A Step Backward: Pay-As-You-Go Internet



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Ill pay as i go when i see speeds up to 100mb/s


I Jedi

Let's not forget that competition will ultimately always lead to a better deal for the end-consumer. Right now, as it is, the ISPs in America have a strong hole of monopolies in their own areas. Many people in the United States don't have the luxury to choose between more than one ISP. It's an unfortunate thing, yes, but in the coming years those monopolies will continue to shrink as ISPs continue to move into other ISPs area. We will eventually start to see prices lowered and bandwidth caps (if they are widely adopted by this time.) increase ever more to include 250GB as minimum to estimates as high as a whole terabyte...

ISPs spend a lot of money on their infrastructures, but not NEARLY as much as they make in profits and pocket it. Net Neutrality is an issue that will greatly affect the Net here in America. In my opinion, it is very important that the Net stay open to competition, so innovation and market can continue to grow. I would never support a pay-as-you-go plan, nor would I support an ISP's action to place a low bandwidth cap of 40 gigabytes a month. (See: Road Runner)

The best thing we can do now to show ISPs we mean business is to simply switch to a different ISP with a better plan, if possible, AND to continue to support the FCC and other organizations, like FreePress for Net Neutrality.



I live in Canada. I have a 95Gb cap, which is one of the higher tier caps. If you live in the States, fight the Internet caps with all you've got, they're never fair. 




I have no problem with a REASONABLE cap of something like 250 GB.  I would have to download almost 10 GBs a day to hit that... I don't even know if I could watch that much video in a week, much less a day.  I do, however, take issue with the idea of metered broadband, low caps like AT&Ts and the idea of metered broadband.  I would change ISPs every month if needed to stay away from those kinds of pricing schemes.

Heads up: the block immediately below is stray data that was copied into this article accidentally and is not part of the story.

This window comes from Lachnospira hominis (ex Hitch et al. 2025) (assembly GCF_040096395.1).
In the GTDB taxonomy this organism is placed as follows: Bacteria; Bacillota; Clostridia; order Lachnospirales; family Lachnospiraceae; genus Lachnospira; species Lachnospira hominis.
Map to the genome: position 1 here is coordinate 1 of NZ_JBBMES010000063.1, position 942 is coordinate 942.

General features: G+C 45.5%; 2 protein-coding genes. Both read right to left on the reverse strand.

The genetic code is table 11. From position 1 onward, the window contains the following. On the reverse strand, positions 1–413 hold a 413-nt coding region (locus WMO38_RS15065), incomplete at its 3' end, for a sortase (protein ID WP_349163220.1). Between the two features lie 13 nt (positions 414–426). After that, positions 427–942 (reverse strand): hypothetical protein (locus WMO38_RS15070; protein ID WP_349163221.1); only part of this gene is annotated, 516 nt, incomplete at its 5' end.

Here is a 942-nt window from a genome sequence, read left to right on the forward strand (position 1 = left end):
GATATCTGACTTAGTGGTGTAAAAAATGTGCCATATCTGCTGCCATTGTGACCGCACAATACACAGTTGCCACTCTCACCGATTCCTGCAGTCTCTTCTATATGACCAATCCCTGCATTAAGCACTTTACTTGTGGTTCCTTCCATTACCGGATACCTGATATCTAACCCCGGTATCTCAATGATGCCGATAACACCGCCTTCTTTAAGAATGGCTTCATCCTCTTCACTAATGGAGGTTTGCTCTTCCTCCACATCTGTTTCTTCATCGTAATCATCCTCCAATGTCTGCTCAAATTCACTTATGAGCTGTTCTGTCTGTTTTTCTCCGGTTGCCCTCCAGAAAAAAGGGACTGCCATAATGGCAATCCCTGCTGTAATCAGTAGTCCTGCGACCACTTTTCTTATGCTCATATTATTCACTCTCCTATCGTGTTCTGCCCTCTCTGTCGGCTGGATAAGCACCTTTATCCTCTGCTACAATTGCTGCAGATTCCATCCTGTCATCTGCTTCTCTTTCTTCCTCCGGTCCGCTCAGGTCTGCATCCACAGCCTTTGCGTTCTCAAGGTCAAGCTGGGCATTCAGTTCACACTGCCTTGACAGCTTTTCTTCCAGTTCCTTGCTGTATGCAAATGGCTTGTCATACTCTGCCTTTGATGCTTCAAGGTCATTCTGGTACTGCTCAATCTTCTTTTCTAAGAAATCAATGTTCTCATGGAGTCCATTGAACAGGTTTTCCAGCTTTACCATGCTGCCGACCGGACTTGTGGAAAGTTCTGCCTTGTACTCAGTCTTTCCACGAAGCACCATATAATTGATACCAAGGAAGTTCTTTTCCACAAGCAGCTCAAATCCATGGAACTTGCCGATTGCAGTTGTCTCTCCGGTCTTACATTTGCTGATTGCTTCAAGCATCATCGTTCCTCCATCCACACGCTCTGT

This whole push by ISPs is not because they are afraid of losing money... they just want to make sure they can continue posting INCREASED profits each year.  It is time for our government to do something about this... the FCC is/was on the right track with net neutrality.  It is up to the FCC to keep the ISPs from neutering the net, it looks like.

Anyway, if you look at any other country in the world, you can see that American ISP executives are lying through their teeth.  Greed is the motivating factor here, plain and simple.



As far as I know, European ISPs have little problems with flat-rate plans. They even have better speeds and prices. How can American ISPs be so sucky and greedy?



For starters, countries in Europe are a lot smaller in comparison to the United States.  And I really hate that when people seem to forget this when talking about infrastructure, because that is a large part of infrastructure.  Also, Europe has a lot more competition in the ISP department whereas in the U.S. the conglomerates like Comcast, AT&T, and Verizon all own the assests and backbones in the U.S., so they are in control of what goes on behind the scenes when it comes to who can and cannot connect to their infrastructure.  See, like what happened to AT&T in the 1980's where they were cut off from providing local POTS, they sat back and built up their infrastructure across the U.S. So when in the late 1990's they got that ability to provide local access back, we are again stuck with not so many choices, because these larger ISP's have monopolized the market because there is no competition.  So suffice to say we are reaching a crossroads again, because these huge ISP's are unwilling to give up profit margins to small businesses who need their infrastructure to provide service.



American ISPs can be a lot suckier and greedier because of lobbying and the fact that if an ISP wants to screw over Europeans, they have to get it past the entire EU.  Here, all you have to do is give key politicians money to vote your way on something they don't even understand (i.e. "the internet is not a truck, it's a series of tubes."

They *are* going to do this.




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